The surface of the tabletop was smooth, varnished wood. Taking the glass goblet from the top, she turned slowly to face the light coming from the corner lamps that lined the outside lanai. Stars peeked inside seemingly to catch a glimpse of her. She walked slowly, exiting the ceiling line into the deep dark night. Lit with only the lamps and a thinly crescent moon, the lanai camouflaged her dark red dress. To others, she had vanished, but to me, she was there. She was always there. Every time there was a gallant affair or a social meeting, she could be caught by the eyes, and many an eye of other men. She never made a move on others of the opposite gender, nor did she accept any offers, but she’d stared at other women plenty and that seemed to be her orientation.
She stared down towards the beach where people had been going about their business, eating dinner by the waters, singing by a campfire, playing in the sand, walking and other revoltingly mundane things to do on a getaway week. I didn’t follow just yet. I held my glass of whiskey and waited, staring into the drink. Thunder rumbled in the distance and lightning cracked its warning of the coming storm, but the people still pressed on with their activities. Some people around me stopped to look towards the thunder for a brief moment. In that moment, I analyzed each one of them. I took their faces in and found resolve right before they returned to their unified murmur. It had taken longer than I anticipated, since by the time I looked back, I could no longer see her.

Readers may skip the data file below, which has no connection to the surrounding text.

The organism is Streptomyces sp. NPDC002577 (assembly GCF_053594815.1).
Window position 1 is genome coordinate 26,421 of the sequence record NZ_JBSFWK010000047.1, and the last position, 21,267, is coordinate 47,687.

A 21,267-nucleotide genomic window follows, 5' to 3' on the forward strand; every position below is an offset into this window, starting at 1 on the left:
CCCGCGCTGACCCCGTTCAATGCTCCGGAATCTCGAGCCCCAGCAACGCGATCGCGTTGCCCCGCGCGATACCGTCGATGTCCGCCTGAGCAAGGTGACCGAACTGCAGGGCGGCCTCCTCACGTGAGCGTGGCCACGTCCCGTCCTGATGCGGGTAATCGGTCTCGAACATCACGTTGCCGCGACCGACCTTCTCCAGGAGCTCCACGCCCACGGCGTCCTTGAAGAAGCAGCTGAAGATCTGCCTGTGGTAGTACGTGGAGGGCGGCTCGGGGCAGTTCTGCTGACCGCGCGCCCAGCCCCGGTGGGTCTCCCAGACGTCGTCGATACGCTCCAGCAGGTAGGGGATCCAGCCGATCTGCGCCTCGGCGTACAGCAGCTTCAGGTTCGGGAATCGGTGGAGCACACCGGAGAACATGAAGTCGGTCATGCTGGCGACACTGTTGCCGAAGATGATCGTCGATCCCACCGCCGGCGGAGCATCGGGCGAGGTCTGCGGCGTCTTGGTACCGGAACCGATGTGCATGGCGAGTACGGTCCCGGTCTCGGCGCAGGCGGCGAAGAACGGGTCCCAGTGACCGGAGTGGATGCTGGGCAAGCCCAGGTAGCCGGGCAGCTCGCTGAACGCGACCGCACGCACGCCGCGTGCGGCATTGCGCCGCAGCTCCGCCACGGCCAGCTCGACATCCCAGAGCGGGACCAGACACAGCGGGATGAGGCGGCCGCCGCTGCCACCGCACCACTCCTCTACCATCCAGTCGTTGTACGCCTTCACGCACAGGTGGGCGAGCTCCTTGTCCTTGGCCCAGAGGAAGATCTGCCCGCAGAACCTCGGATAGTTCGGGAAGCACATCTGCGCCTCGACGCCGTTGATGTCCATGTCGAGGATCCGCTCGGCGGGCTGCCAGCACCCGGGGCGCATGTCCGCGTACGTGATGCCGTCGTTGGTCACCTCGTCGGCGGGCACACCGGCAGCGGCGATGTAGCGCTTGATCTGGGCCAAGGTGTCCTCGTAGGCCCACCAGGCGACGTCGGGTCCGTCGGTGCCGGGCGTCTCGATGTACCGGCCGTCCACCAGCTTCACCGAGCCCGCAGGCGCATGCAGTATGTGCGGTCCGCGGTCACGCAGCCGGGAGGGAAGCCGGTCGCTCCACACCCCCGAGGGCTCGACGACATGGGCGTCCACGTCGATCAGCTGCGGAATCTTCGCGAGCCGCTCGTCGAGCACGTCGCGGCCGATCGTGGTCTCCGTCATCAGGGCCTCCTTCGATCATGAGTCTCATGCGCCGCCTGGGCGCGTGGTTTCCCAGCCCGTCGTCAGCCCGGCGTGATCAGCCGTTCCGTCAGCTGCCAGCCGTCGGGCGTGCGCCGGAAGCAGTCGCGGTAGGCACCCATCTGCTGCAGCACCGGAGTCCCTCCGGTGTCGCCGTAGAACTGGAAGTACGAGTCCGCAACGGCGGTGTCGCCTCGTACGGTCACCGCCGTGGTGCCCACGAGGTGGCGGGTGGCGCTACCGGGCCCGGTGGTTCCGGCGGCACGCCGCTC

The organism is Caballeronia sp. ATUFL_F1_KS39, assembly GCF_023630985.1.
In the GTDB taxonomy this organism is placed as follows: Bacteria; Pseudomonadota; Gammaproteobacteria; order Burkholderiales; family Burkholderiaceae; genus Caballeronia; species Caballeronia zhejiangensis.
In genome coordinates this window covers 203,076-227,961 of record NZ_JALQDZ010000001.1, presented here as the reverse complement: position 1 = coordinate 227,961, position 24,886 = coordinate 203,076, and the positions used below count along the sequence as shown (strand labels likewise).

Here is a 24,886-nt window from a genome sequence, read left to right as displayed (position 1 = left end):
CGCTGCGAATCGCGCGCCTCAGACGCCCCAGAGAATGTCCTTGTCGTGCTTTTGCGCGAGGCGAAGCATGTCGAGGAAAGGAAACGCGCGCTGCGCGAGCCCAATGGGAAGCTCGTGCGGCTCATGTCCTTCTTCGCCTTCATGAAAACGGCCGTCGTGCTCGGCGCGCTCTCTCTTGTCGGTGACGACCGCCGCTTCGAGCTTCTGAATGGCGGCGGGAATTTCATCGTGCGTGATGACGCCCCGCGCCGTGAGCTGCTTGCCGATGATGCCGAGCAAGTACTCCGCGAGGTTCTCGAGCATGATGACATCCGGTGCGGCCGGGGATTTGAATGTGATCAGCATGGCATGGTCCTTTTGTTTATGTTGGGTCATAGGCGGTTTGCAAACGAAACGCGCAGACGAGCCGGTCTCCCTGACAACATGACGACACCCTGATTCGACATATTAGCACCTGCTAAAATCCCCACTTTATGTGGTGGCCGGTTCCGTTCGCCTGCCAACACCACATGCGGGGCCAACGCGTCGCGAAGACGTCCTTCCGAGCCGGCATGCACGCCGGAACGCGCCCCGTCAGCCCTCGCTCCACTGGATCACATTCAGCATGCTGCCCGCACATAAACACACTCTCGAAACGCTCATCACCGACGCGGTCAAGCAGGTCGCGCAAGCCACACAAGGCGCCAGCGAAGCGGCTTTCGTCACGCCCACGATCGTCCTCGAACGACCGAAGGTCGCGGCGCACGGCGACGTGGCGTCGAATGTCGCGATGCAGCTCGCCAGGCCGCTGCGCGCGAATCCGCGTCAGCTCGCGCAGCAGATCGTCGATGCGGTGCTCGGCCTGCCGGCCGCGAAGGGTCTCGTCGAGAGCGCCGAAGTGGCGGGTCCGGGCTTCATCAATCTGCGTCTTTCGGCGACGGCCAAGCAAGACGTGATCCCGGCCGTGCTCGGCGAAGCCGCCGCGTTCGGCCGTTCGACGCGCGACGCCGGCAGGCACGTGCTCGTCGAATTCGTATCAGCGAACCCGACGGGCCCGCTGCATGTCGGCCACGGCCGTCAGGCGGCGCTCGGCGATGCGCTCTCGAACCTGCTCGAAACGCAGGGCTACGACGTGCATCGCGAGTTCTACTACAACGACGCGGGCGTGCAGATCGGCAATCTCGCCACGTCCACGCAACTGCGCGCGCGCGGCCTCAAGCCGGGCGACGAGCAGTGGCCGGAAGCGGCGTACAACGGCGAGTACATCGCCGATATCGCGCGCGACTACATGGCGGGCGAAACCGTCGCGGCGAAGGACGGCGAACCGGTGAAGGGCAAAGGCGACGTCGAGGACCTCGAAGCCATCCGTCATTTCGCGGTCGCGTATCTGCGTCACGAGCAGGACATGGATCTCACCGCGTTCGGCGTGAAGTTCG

I dashed, leaving my drink on the table. As I reached the lanai, I caught her by the corner almost by the dark side of the door, just out of view from where I was. To her left was the wall and door and to her right was the open sea. She’d left her glass on the far end of the lanai, on the stone rail guard. The walls right below the guard were lined with ivy and through the lights from the lamps one could see the blood droplets next to the glass. I approached her.
“Are you alright?”
“Yes” She said with a sniff.
“You’re not. You’re crying. May I ask why?”
“No.” She said without turning.
“Oh, okay, then. May I help in any way?”
“You won’t let up, will you?” She finally turned.
“No, not really.” I say.